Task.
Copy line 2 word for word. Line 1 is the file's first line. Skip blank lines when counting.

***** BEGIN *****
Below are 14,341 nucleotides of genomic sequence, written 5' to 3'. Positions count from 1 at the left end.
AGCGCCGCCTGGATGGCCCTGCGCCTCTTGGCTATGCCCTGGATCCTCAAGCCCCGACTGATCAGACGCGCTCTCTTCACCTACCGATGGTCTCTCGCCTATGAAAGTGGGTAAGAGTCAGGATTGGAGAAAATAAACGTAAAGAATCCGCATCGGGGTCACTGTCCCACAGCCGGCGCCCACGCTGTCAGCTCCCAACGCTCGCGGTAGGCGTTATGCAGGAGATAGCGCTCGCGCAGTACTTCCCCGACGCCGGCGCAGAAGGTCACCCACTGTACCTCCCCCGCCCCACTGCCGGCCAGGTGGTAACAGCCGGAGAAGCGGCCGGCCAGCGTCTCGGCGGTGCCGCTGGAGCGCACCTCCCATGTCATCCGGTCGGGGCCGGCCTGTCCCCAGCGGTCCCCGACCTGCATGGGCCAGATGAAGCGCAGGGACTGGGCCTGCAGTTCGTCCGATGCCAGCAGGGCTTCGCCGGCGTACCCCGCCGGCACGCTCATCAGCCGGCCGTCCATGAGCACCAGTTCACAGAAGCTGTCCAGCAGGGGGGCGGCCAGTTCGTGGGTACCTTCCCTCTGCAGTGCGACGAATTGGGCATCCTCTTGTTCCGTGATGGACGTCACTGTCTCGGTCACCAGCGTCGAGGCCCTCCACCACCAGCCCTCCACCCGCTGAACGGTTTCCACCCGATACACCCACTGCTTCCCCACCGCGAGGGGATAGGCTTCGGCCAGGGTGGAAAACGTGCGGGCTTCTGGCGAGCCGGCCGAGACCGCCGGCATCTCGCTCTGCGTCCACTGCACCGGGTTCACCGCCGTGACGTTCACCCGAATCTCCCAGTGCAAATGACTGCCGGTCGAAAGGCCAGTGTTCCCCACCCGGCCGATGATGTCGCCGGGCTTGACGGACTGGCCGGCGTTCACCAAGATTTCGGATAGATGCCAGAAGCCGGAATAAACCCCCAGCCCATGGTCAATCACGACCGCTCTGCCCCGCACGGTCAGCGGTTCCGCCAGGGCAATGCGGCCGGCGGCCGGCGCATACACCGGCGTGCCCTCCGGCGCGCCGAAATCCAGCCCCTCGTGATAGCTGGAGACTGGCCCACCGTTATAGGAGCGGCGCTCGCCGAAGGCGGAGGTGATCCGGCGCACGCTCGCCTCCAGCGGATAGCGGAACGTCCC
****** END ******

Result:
AGCGCCGCCTGGATGGCCCTGCGCCTCTTGGCTATGCCCTGGATCCTCAAGCCCCGACTGATCAGACGCGCTCTCTTCACCTACCGATGGTCTCTCGCCTATGAAAGTGGGTAAGAGTCAGGATTGGAGAAAATAAACGTAAAGAATCCGCATCGGGGTCACTGTCCCACAGCCGGCGCCCACGCTGTCAGCTCCCAACGCTCGCGGTAGGCGTTATGCAGGAGATAGCGCTCGCGCAGTACTTCCCCGACGCCGGCGCAGAAGGTCACCCACTGTACCTCCCCCGCCCCACTGCCGGCCAGGTGGTAACAGCCGGAGAAGCGGCCGGCCAGCGTCTCGGCGGTGCCGCTGGAGCGCACCTCCCATGTCATCCGGTCGGGGCCGGCCTGTCCCCAGCGGTCCCCGACCTGCATGGGCCAGATGAAGCGCAGGGACTGGGCCTGCAGTTCGTCCGATGCCAGCAGGGCTTCGCCGGCGTACCCCGCCGGCACGCTCATCAGCCGGCCGTCCATGAGCACCAGTTCACAGAAGCTGTCCAGCAGGGGGGCGGCCAGTTCGTGGGTACCTTCCCTCTGCAGTGCGACGAATTGGGCATCCTCTTGTTCCGTGATGGACGTCACTGTCTCGGTCACCAGCGTCGAGGCCCTCCACCACCAGCCCTCCACCCGCTGAACGGTTTCCACCCGATACACCCACTGCTTCCCCACCGCGAGGGGATAGGCTTCGGCCAGGGTGGAAAACGTGCGGGCTTCTGGCGAGCCGGCCGAGACCGCCGGCATCTCGCTCTGCGTCCACTGCACCGGGTTCACCGCCGTGACGTTCACCCGAATCTCCCAGTGCAAATGACTGCCGGTCGAAAGGCCAGTGTTCCCCACCCGGCCGATGATGTCGCCGGGCTTGACGGACTGGCCGGCGTTCACCAAGATTTCGGATAGATGCCAGAAGCCGGAATAAACCCCCAGCCCATGGTCAATCACGACCGCTCTGCCCCGCACGGTCAGCGGTTCCGCCAGGGCAATGCGGCCGGCGGCCGGCGCATACACCGGCGTGCCCTCCGGCGCGCCGAAATCCAGCCCCTCGTGATAGCTGGAGACTGGCCCACCGTTATAGGAGCGGCGCTCGCCGAAGGCGGAGGTGATCCGGCGCACGCTCGCCTCCAGCGGATAGCGGAACGTCCC